St. Mary's Anglican Catholic Church

Diocese of the Midwest

The Book of Common Prayer celebrates the Conversion of Paul the Apostle on January 27th as a “red letter day,” with a Collect, Epistle, & Gospel appointed for Holy Communion on that day. It is fitting that traditional Anglican Calendars, such as is found in the 1662 English Prayer Book, include a lesser or “black letter day” for St Timothy on the previous day, January 26th. St Paul had a number of fellow-laborers in the service of the Gospel, including, Saints Barnabas, John Mark, Silas, & Titus. But the Apostle’s association with Timothy seems to have been the closest in personal terms. (2 Timothy 1:3-4; Philippians 2:19-20)
Timothy’s mother was a Jewess who had converted to the faith of Christ; but his father was a Greek or gentile. (Acts 16:1) The precise circumstances of his conversion are unknown, but the faith of his mother, Eunice, and of his grandmother, Lois, must have played some part. (2 Timothy 1:5) He was probably converted during Paul’s first missionary journey; and he 
witnessed Paul’s suffering for the sake of Christ and the Gospel from the beginning. (2 Timothy 3:11) Timothy was chosen to accompany Paul & Silas on their missionary journeys at least because of a prophetic utterance that he was God’s choice as well as Paul’s. Timothy was thus specially called and set apart (or “consecrated”) through the laying on of hands to share in the apostolic ministry by the Apostle Paul and others. (1 Timothy 1:18; 4:14; 2 Timothy 1:6; see also Acts 13:2-3)

As Paul’s letters indicate. Timothy was invaluable to him in his service to the Kingdom of God. He travelled extensively with Paul; and he also represented the Apostle to the various churches the Apostle founded in Greece & Asia Minor. He also ministered to Paul during his imprisonment in Rome. (Romans 16:21) Apparently Timothy also was imprisoned for a time. (Hebrews 13:23) Because Paul suffered from some sort of malady affecting the eyes, Timothy apparently assisted Paul in writing several of his letters.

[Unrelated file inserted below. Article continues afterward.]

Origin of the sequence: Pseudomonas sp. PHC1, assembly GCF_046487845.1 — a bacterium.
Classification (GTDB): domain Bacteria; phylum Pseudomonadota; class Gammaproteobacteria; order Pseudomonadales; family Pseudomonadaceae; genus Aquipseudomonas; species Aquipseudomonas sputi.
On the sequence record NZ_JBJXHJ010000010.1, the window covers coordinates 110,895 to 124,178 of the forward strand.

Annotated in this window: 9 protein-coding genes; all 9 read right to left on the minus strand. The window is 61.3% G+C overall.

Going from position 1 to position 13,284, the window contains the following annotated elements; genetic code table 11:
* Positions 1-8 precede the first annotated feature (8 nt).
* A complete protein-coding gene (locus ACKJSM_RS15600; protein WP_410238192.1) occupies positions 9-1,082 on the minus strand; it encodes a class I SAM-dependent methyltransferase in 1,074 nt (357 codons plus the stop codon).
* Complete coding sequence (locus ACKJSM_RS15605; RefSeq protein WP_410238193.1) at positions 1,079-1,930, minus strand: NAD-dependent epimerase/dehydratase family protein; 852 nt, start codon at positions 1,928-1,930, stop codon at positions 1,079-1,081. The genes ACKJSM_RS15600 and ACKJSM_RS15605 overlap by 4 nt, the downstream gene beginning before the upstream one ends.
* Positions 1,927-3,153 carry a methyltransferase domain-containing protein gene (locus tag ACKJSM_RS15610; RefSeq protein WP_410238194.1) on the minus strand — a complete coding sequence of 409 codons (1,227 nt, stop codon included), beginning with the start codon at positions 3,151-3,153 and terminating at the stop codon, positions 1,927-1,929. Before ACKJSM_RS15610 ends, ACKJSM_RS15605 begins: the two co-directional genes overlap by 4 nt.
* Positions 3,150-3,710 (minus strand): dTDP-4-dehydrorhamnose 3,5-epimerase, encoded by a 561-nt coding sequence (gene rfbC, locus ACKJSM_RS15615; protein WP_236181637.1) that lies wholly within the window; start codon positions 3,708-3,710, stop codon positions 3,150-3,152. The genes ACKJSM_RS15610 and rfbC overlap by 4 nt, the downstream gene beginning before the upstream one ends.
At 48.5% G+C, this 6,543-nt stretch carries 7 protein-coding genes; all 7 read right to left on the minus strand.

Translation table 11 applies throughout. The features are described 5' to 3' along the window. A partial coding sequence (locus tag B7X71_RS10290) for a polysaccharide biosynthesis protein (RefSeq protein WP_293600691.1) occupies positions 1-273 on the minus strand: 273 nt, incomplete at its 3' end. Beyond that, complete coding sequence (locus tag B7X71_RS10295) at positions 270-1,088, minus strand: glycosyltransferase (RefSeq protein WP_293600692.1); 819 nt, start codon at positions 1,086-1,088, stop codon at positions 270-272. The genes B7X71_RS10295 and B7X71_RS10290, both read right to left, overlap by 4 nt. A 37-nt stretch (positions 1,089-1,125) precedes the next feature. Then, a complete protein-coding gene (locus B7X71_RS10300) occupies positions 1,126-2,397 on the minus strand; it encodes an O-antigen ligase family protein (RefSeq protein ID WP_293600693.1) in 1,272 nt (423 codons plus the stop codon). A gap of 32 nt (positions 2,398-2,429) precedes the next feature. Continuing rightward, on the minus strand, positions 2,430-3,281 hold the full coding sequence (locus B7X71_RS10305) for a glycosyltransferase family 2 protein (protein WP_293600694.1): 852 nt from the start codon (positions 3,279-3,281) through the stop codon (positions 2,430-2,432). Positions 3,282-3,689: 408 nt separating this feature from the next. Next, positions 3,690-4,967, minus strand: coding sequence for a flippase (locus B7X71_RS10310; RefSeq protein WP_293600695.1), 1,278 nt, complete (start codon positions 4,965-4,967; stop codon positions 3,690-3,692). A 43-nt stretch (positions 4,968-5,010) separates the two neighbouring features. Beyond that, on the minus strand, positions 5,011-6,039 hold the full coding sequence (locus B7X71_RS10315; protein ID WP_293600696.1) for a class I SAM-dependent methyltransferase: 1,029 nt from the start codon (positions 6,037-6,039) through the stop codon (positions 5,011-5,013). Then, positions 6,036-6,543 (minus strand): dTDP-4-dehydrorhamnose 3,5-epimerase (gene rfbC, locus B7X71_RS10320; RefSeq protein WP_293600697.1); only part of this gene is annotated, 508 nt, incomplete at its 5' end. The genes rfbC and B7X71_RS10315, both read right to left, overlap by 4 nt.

During two of the several long periods of separation, Paul addressed two of his letters to Timothy containing both exhortations & encouragements. Paul warned his young lieutenant to avoid youthful lusts; and never to be ashamed of the Gospel of Christ in this hostile & unbelieving world. (2 Timothy 1:8; 2:22) But the Apostle’s main concern was that Timothy should hold fast to the doctrine he had received; and that he should preach the same faithfully.

Fight the good fight of faith, lay hold on eternal life, whereunto thou art also called, and hast professed a good profession before many witnesses. (1 Timothy 6:12) Hold fast the form of sound words, which thou hast heard of me, in faith and love which is in Christ Jesus. That good thing which was committed unto thee keep by the Holy Ghost which dwelleth in us.(2 Timothy 1:13-14)Preach the word; be instant in season, out of season; reprove, rebuke, exhort with all longsuffering and doctrine. For the time will come when they will not endure sound doctrine; but after their own lusts shall they heap to themselves teachers, having itching ears.(2 Timothy 4:2-3)

Paul gave Timothy special responsibility to oversee the Church in Ephesus (1 Timothy 1:3); and according to tradition he eventually became bishop there, serving there fifteen years. Paul earlier created a stir in Ephesus when he first preached the Gospel, which was deemed offensive to the local cult of the goddess Diana; and Paul only narrowly escaped with his life. Thirty years after the Apostle’s death, his apostolic successor Bishop Timothy continued the faithful proclamation of the Gospel in Ephesus; and he was beaten & stoned to death at the age of 80 in 97AD by the devotees of Diana, sharing in Paul’s martyrdom as well as his ministry. Henceforth there is laid up for me a crown of righteousness, which the Lord, the righteous judge, shall give me at that day: and not to me only, but unto all them also that love his appearing. (2 Timothy 4:8)